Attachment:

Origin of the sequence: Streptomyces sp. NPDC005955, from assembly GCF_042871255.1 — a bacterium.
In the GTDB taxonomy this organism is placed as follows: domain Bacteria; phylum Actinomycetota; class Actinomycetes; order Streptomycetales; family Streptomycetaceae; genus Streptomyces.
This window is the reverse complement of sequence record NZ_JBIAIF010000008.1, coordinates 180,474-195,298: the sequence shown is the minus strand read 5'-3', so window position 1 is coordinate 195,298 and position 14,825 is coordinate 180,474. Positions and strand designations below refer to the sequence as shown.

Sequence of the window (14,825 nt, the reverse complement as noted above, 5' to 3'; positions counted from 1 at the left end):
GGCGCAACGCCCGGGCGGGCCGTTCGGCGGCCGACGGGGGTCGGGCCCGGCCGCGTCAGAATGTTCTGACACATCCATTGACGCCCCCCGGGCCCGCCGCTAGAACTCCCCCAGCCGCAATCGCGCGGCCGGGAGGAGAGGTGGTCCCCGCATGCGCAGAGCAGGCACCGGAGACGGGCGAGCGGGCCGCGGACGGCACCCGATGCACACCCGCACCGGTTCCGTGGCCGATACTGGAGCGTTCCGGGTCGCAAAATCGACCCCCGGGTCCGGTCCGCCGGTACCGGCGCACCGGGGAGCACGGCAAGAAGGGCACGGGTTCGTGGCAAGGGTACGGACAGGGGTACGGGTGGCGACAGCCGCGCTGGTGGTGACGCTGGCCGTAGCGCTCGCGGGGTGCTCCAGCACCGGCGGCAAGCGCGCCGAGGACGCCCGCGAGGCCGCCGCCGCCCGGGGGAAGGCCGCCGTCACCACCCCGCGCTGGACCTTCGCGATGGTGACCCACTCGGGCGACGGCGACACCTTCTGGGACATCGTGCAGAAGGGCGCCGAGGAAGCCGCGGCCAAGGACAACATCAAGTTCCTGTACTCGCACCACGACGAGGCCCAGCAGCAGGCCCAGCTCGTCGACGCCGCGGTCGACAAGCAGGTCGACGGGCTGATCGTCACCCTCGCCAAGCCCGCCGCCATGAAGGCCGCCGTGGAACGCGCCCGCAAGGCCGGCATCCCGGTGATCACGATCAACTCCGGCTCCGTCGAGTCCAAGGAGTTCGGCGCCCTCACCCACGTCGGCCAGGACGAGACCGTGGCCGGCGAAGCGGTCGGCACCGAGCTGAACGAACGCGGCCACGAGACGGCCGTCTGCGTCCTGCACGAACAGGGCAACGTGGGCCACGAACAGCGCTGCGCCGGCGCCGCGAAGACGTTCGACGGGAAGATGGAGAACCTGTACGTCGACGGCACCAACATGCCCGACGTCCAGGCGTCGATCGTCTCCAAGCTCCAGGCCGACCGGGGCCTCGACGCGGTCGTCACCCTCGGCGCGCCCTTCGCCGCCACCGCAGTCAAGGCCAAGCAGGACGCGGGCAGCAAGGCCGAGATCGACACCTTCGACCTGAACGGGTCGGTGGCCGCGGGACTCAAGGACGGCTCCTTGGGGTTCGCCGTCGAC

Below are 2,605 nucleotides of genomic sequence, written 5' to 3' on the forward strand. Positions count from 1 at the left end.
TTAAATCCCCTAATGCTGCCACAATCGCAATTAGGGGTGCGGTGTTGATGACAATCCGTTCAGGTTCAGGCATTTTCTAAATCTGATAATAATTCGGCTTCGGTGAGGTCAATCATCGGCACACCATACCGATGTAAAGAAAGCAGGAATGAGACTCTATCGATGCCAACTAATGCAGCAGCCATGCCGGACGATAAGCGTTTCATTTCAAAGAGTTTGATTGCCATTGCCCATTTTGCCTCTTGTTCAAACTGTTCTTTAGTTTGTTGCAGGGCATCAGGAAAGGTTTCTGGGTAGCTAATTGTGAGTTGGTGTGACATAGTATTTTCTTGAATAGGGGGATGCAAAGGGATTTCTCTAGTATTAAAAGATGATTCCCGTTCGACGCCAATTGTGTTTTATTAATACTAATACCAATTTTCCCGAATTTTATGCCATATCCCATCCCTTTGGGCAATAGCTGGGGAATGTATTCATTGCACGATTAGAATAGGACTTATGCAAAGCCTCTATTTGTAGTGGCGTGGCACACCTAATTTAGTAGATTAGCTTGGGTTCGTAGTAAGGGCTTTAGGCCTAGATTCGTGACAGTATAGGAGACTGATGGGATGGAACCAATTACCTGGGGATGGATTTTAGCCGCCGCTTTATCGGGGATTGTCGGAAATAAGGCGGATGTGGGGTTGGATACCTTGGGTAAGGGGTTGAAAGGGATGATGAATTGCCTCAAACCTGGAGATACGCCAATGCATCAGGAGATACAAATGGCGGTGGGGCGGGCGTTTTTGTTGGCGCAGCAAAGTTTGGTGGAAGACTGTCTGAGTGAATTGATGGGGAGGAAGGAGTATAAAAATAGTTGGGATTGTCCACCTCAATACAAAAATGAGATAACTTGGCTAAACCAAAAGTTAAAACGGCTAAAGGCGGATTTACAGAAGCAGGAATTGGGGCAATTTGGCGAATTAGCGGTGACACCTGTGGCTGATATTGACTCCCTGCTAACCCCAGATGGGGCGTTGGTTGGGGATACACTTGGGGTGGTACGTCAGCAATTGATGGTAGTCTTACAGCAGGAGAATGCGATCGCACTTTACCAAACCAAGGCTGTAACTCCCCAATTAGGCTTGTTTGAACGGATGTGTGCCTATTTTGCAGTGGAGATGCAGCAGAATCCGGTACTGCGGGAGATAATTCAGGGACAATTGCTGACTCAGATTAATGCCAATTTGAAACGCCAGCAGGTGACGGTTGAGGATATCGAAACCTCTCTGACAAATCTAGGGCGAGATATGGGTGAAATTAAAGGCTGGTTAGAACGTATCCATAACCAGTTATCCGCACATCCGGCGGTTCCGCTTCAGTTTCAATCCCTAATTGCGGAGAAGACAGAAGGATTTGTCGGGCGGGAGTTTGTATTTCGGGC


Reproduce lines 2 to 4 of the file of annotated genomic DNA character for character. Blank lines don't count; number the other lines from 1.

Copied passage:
In the GTDB taxonomy this organism is placed as follows: domain Bacteria; phylum Actinomycetota; class Actinomycetes; order Streptomycetales; family Streptomycetaceae; genus Streptomyces.
This window is the reverse complement of sequence record NZ_JBIAIF010000008.1, coordinates 180,474-195,298: the sequence shown is the minus strand read 5'-3', so window position 1 is coordinate 195,298 and position 14,825 is coordinate 180,474. Positions and strand designations below refer to the sequence as shown.

Sequence of the window (14,825 nt, the reverse complement as noted above, 5' to 3'; positions counted from 1 at the left end):